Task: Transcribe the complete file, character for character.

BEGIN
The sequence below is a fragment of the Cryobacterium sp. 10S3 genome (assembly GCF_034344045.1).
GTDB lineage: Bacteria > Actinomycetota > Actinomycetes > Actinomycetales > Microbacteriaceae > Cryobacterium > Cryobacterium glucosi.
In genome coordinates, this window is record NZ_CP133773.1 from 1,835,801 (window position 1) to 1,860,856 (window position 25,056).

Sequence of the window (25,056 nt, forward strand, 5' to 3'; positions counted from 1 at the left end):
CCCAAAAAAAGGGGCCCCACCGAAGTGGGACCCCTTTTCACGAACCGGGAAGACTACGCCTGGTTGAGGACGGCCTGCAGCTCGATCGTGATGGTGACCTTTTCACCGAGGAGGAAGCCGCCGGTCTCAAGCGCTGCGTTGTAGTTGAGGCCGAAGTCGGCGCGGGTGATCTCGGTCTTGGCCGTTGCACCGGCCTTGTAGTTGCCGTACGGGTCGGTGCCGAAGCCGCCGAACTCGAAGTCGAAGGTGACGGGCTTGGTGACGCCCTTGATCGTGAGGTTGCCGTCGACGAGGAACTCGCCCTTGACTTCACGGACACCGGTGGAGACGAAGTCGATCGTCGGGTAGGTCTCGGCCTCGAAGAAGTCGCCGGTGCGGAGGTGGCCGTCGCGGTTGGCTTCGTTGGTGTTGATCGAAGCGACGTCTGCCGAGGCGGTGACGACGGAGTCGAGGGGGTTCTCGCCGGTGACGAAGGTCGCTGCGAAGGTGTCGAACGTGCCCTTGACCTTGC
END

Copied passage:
The sequence below is a fragment of the Cryobacterium sp. 10S3 genome (assembly GCF_034344045.1).
GTDB lineage: Bacteria > Actinomycetota > Actinomycetes > Actinomycetales > Microbacteriaceae > Cryobacterium > Cryobacterium glucosi.
In genome coordinates, this window is record NZ_CP133773.1 from 1,835,801 (window position 1) to 1,860,856 (window position 25,056).

Sequence of the window (25,056 nt, forward strand, 5' to 3'; positions counted from 1 at the left end):
CCCAAAAAAAGGGGCCCCACCGAAGTGGGACCCCTTTTCACGAACCGGGAAGACTACGCCTGGTTGAGGACGGCCTGCAGCTCGATCGTGATGGTGACCTTTTCACCGAGGAGGAAGCCGCCGGTCTCAAGCGCTGCGTTGTAGTTGAGGCCGAAGTCGGCGCGGGTGATCTCGGTCTTGGCCGTTGCACCGGCCTTGTAGTTGCCGTACGGGTCGGTGCCGAAGCCGCCGAACTCGAAGTCGAAGGTGACGGGCTTGGTGACGCCCTTGATCGTGAGGTTGCCGTCGACGAGGAACTCGCCCTTGACTTCACGGACACCGGTGGAGACGAAGTCGATCGTCGGGTAGGTCTCGGCCTCGAAGAAGTCGCCGGTGCGGAGGTGGCCGTCGCGGTTGGCTTCGTTGGTGTTGATCGAAGCGACGTCTGCCGAGGCGGTGACGACGGAGTCGAGGGGGTTCTCGCCGGTGACGAAGGTCGCTGCGAAGGTGTCGAACGTGCCCTTGACCTTGC